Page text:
Were it not for the trauma the coronavirus is visiting on this region, the travails of Boeing's effort to restore the lost luster that made it the model for corporate success and community treasure would likely be the subject of negative conversation wherever community leaders gather.
Now David Calhoun, new to the Boeing CEO role but a decade on the board during which the crises within the company were being spawned with no sense the board saw anything to question now-ousted CEO Dennis Muilenburg about, is seeking to right the ship.
As if to prove that the board had no sense of anything amiss until the two 737 Max crashes and the challenges that have dogged the company since then, Calhoun admitted, in an interview two months after he took the reins, that things inside the company were worse than he had thought.
"It's more than I imagine it would be, honestly," Calhoun said, adding "it speaks to the weakness of our leadership," an indictment aimed at ousted CEO Muilenberg.
But there are some who would suggest it might logically apply to the board. Part of a board's responsibility, after all, is being accountable to the public for the quality of services and goods delivered.
It's quite likely that the congressional report that scored "a culture of concealment" and "grossly insufficient oversight" was referring to more than the executives who ran the company.
I recall when I first heard that Boeing charged its airline customers an additional amount for installing devices that would ensure greater safety of its products, my first thought was "the board needs to determine if that's true and, if it is, simply say 'don't do that anymore."
But some will protest, "boards don't do that!" Tell me about it.
So if you haven't, it's worth looking at the board whose job it is to protect the traveling public and the customers who fly them, no less a responsibility than overseeing shareholder profits.
It's definitely a board that could compete admirably with other boards in "the fame game."
First, there is (The) Caroline Kennedy, who most recently served as ambassador to Japan, and former South Carolina governor and U.N. representative Nikki Haley.
The board has military star power. Adm. John Richardson was appointed to the board last year after completing a four-year term as Chief of Naval Operations, and Adm. Edmund Giambastiani Jr. former vice chairman of the U.S. Joint Chiefs of Staff and former NATO Supreme Allied Commander, is completing a decade on the board.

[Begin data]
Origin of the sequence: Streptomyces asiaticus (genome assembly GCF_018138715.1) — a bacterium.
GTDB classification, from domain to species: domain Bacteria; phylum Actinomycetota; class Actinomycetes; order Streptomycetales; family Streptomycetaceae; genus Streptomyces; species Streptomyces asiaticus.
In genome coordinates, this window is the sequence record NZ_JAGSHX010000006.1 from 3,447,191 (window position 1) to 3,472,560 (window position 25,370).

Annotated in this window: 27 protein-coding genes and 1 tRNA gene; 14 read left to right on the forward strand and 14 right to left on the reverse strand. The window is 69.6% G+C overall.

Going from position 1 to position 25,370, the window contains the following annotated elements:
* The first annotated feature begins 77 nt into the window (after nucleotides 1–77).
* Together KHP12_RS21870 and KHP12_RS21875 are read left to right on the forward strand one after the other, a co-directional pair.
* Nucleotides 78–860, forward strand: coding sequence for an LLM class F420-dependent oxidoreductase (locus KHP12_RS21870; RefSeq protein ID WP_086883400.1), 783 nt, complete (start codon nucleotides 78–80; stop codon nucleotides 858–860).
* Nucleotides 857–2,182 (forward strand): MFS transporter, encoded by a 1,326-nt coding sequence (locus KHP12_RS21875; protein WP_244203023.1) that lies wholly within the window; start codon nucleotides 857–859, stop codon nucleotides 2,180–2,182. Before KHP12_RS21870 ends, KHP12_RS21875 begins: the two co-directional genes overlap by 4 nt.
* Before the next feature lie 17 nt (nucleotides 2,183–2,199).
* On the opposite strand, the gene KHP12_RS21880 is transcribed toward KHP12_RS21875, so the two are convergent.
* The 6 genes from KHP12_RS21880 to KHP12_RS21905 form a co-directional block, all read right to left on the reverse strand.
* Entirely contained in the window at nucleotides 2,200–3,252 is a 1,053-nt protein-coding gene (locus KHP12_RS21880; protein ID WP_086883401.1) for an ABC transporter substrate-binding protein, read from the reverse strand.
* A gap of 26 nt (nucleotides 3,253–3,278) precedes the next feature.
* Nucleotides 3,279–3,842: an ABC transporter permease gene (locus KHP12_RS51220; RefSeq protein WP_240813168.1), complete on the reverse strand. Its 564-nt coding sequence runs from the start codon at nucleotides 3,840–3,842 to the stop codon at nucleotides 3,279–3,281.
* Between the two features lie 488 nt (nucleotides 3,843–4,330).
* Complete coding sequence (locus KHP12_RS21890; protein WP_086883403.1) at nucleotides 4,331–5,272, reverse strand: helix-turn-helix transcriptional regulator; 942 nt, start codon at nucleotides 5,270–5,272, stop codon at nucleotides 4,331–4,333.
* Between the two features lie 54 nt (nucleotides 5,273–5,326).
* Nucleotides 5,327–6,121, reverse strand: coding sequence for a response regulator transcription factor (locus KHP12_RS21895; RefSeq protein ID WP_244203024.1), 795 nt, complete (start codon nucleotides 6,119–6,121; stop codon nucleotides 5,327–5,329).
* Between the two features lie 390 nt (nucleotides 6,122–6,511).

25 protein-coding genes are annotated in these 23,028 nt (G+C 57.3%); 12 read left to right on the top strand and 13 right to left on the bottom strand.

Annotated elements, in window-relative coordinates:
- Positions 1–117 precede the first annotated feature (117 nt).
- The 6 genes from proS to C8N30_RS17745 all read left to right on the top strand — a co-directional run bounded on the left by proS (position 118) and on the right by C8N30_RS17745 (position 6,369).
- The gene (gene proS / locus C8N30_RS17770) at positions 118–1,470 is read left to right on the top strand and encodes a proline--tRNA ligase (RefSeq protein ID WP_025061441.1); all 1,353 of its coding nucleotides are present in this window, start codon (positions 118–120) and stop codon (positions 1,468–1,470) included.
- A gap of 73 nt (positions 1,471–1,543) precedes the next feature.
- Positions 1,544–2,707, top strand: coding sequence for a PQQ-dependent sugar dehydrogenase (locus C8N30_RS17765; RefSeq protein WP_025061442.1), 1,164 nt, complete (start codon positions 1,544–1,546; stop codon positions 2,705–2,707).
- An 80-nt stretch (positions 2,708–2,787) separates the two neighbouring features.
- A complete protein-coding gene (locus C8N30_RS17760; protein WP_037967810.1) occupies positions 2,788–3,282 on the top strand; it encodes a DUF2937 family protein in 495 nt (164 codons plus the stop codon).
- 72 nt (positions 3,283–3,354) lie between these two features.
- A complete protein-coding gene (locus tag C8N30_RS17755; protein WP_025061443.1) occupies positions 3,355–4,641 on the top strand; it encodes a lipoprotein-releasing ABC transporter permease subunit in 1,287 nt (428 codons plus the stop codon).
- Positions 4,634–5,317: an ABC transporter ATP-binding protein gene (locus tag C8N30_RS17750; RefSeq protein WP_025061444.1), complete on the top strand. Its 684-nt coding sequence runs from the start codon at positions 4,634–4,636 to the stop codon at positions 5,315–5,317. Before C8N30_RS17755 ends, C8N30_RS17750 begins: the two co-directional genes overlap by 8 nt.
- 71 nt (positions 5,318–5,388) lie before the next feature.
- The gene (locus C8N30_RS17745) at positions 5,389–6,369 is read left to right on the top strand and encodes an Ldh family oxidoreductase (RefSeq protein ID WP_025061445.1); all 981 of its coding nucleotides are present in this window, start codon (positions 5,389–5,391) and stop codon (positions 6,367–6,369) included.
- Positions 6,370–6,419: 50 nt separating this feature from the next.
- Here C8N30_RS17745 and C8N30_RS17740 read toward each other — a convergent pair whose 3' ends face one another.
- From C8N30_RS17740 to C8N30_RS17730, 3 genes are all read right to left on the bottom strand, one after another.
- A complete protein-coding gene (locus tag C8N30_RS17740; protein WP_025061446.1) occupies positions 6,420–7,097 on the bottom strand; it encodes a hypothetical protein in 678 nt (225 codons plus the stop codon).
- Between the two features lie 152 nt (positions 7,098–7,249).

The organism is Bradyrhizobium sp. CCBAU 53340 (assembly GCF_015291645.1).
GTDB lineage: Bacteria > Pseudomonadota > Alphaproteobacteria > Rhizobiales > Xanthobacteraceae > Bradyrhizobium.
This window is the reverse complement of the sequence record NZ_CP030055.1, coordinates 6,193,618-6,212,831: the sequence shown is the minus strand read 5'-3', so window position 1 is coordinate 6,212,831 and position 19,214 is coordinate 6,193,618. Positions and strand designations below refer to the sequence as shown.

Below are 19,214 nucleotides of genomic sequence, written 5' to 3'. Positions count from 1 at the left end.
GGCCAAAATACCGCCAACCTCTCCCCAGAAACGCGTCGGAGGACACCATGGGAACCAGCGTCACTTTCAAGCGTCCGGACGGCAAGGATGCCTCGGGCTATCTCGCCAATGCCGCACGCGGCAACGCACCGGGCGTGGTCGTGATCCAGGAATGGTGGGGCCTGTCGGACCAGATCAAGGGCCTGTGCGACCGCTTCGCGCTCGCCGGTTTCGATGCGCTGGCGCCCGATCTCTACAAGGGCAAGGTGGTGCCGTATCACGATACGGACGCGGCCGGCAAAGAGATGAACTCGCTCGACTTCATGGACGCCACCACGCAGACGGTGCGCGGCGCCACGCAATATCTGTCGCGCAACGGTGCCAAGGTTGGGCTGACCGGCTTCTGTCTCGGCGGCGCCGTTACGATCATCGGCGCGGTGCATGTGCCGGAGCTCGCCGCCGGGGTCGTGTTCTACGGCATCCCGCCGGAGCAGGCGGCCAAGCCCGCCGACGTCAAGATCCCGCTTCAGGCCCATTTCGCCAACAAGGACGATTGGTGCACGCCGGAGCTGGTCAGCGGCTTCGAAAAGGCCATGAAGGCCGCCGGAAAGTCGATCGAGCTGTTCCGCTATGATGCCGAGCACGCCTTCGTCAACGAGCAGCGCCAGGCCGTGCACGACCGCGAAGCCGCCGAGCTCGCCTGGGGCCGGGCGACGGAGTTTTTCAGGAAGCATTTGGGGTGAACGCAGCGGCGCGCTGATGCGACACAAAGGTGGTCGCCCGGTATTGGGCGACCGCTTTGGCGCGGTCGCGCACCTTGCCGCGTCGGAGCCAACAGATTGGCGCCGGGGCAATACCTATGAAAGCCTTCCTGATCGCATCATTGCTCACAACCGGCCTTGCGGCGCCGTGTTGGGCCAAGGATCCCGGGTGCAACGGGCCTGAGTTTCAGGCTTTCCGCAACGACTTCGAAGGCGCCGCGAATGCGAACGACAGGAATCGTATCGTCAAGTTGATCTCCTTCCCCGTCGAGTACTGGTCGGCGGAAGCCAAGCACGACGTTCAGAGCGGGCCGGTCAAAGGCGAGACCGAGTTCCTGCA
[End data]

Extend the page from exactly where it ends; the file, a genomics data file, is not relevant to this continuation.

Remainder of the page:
Board chair is Lawrence Kellner, former chairman and CEO of Continental Airlines, who has been on the board since 2011
Other board members were company chairman and CEOs, Robert Bradway at Amgen, Arthur Collins Jr. at Medtroni, Ron Williams at Aetna and Ed Liddy at Allstate president and CEO, as Lynn Good at Duke Energy and Mike S. Zafirovski, at Nortel. Susan Schwab.
Professor at the University of Maryland school of public policy and the former US. Trade representative, named last year fills out the board.
All seem capable of more innovative action than just to name one of their own as CEO.
The fact is, the Boeing that was created in Seattle in 1916 by William Boeing and grew to become one of the most successful and admired companies in America hasn't been the same since it moved to Chicago a week before 9-11. Bean counters, represented by Harry Stonecipher who as president and CEO of McDonnell Douglas orchestrated the merger of the two companies and replaced ousted Phil Condit, took control of Boeing in 2003.
In fairness, a defense-department procurement scandal that eventually led to Condit's resignation, among other embarrassments to the company, began when Boeing was still a Seattle-based company and only exploded after the move to Chicago.
Hard to know whether the culture might have continued in Chicago if Alan Mulally, then president of Boeing Commercial, where the airplanes were made, had been named Boing CEO, which he had expected when Condit was replaced. So instead he went to Ford two years later and worked his engineering-leadership magic for a car company.
Nevertheless, what would be the reaction if that Boeing board decided on a dramatic move to prove the board members wanted a different culture and opted to return the company to its Seattle roots?
The culture shifted when the years passed with the corporate executives 2,000 miles distant from the place where the culture of Boeing's largest unit, commercial airplanes, was nurtured or diminished.
Given the corporate presence that has emerged here in the past two decades, not only in homegrown companies like Microsoft, Amazon and Expedia but expansions here by the likes of Google, a move home by Boeing could not only carry shareholder logic. It could also send a message to customers, lawmakers and employees about the desire to restore the culture and integrity that seems to have waned.